You see those gloves? Those gloves grasped the lunar ladder as Neil Armstrong hopped down to the moon’s surface on July 20, 1969. Tinged with blue silicon rubber fingertips to help Armstrong feel his way, those gloves carried experiments, and tools, and touched Moon dust. They were the first gloves used while walking on the Moon.
They’ve been in storage for more than a decade. But right now — for at least the next two weeks — they are sitting in a special display case at the Smithsonian’s airport annex in Washington. The National Air and Space Museum Steven F. Udvar-Hazy Center is showing them to the public in honour of Armstrong, who died at the age of 82 on Aug. 25.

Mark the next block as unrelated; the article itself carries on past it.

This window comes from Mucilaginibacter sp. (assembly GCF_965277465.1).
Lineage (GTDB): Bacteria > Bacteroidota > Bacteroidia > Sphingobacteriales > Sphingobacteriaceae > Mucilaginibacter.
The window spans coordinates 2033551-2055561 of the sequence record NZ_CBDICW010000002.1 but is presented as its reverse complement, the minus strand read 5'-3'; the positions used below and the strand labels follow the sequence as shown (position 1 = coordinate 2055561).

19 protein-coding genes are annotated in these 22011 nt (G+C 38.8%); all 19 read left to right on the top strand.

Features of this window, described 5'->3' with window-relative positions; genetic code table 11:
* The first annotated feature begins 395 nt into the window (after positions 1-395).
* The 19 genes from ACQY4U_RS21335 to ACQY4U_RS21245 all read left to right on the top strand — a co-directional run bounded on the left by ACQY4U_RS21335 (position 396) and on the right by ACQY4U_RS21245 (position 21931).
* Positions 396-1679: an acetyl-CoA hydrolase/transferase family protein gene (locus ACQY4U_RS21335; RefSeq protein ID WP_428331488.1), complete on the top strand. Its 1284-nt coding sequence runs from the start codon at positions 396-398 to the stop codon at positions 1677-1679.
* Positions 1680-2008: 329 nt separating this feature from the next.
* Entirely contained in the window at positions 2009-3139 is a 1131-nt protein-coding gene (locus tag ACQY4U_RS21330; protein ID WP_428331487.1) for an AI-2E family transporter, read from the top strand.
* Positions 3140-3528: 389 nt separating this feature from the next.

Oh yeah, and you can also check out the helmet that Neil Armstrong used as he described the lunar surface to millions of awe-struck listeners on live television. (The gold-plated visor he used on the surface is not being lowered again due to concerns about damaging it, but it’s inside the helmet.) No big deal.
Yes, the surface is fine and powdery. I can kick it up loosely with my toe. It does adhere in fine layers, like powdered charcoal, to the sole and sides of my boots. I only go in a small fraction of an inch, maybe an eighth of an inch, but I can see the footprints of my boots and the treads in the fine, sandy particles.
This is probably your last chance to catch these artifacts before at least 2017. Armstrong’s spacesuit has been in storage since 2001 in a special temperature and humidity-controlled facility, to protect it from damage. The museum has tentative plans to display it again when it renovates the Apollo gallery in the main museum building on the Washington Mall. That said, his crewmate Buzz Aldrin’s spacesuit is on display there right now.
Photos by Dane Penland, courtesy of the Smithsonian National Air and Space Museum.